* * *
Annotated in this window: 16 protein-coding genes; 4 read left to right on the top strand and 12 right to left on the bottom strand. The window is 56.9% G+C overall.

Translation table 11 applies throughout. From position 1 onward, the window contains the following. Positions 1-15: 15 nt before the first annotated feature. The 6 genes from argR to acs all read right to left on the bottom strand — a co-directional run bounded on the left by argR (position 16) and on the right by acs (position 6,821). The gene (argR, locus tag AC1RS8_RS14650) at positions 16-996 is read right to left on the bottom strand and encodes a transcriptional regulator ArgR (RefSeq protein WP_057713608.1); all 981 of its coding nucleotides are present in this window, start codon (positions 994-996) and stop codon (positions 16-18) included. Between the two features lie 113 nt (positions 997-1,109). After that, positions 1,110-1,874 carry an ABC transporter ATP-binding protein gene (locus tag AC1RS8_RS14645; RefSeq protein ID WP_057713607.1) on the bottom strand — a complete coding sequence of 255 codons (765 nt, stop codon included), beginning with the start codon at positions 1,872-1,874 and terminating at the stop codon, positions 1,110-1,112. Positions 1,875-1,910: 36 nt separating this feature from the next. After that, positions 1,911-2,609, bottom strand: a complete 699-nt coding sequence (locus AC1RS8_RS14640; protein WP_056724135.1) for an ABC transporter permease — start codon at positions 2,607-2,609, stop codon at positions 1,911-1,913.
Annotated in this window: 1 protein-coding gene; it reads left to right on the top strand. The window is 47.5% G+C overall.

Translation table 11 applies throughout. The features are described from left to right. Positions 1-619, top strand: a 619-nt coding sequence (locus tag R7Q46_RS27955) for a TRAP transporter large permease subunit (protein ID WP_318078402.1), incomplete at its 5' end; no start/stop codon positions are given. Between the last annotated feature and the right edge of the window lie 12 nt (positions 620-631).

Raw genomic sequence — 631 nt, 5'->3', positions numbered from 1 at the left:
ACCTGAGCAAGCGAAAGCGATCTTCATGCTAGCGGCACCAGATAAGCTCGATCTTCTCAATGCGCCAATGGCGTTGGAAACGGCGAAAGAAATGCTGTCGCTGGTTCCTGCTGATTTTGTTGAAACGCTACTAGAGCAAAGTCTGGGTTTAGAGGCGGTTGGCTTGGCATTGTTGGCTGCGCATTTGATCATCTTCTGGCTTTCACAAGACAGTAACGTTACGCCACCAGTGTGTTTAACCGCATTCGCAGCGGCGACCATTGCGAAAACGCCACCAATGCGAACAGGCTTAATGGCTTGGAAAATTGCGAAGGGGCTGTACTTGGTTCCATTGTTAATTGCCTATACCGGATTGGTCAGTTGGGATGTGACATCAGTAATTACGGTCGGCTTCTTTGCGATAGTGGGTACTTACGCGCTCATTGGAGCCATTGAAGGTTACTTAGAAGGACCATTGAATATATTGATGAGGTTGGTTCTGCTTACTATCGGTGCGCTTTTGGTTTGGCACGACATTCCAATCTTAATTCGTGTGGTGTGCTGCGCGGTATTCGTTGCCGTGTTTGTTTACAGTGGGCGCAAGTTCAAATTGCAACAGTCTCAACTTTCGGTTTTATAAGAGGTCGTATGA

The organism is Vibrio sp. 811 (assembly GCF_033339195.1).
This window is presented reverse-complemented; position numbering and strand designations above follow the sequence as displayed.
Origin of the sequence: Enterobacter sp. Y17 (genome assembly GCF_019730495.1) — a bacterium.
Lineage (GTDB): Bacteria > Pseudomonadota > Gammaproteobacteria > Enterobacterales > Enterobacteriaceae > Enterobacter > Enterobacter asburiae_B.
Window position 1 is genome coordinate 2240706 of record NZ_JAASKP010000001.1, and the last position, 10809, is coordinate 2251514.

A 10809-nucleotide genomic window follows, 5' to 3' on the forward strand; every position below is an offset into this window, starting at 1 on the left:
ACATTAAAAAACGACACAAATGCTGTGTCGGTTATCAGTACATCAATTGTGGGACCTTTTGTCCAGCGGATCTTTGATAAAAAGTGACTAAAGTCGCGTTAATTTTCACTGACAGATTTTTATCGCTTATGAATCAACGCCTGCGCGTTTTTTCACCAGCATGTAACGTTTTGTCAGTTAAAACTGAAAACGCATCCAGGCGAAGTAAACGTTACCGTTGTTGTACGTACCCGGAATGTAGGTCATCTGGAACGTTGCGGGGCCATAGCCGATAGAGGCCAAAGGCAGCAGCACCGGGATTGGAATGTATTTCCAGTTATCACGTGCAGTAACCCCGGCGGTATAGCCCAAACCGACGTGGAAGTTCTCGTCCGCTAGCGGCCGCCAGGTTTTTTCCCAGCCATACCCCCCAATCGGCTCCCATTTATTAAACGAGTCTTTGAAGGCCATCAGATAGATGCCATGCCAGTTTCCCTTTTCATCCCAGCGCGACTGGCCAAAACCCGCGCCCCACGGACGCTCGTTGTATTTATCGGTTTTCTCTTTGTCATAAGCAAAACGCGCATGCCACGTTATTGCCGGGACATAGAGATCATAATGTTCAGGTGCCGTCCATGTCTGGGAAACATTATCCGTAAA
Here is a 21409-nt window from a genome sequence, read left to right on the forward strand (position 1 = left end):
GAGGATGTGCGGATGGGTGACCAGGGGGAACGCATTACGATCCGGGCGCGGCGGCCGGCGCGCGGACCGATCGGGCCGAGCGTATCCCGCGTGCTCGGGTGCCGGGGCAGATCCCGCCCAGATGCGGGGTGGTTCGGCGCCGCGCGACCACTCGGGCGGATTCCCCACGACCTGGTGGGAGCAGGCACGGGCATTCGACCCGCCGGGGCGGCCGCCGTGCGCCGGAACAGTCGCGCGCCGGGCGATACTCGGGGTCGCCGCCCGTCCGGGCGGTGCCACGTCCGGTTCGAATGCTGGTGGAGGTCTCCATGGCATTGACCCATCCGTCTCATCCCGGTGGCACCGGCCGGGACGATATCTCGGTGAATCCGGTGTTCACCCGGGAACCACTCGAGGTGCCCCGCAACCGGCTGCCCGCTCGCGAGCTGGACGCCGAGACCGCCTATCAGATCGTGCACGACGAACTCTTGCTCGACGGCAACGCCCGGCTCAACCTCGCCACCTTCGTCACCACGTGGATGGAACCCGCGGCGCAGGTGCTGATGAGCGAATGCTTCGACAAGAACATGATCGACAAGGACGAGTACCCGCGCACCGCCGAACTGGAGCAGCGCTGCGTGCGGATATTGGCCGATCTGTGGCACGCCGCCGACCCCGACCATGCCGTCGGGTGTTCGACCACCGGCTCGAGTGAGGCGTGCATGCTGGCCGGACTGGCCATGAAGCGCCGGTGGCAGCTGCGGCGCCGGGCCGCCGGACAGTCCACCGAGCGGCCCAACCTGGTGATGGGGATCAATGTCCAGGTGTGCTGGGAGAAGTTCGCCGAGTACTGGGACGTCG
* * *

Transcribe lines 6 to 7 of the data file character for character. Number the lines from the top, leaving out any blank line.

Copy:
ACCTGAGCAAGCGAAAGCGATCTTCATGCTAGCGGCACCAGATAAGCTCGATCTTCTCAATGCGCCAATGGCGTTGGAAACGGCGAAAGAAATGCTGTCGCTGGTTCCTGCTGATTTTGTTGAAACGCTACTAGAGCAAAGTCTGGGTTTAGAGGCGGTTGGCTTGGCATTGTTGGCTGCGCATTTGATCATCTTCTGGCTTTCACAAGACAGTAACGTTACGCCACCAGTGTGTTTAACCGCATTCGCAGCGGCGACCATTGCGAAAACGCCACCAATGCGAACAGGCTTAATGGCTTGGAAAATTGCGAAGGGGCTGTACTTGGTTCCATTGTTAATTGCCTATACCGGATTGGTCAGTTGGGATGTGACATCAGTAATTACGGTCGGCTTCTTTGCGATAGTGGGTACTTACGCGCTCATTGGAGCCATTGAAGGTTACTTAGAAGGACCATTGAATATATTGATGAGGTTGGTTCTGCTTACTATCGGTGCGCTTTTGGTTTGGCACGACATTCCAATCTTAATTCGTGTGGTGTGCTGCGCGGTATTCGTTGCCGTGTTTGTTTACAGTGGGCGCAAGTTCAAATTGCAACAGTCTCAACTTTCGGTTTTATAAGAGGTCGTATGA

The organism is Vibrio sp. 811 (assembly GCF_033339195.1).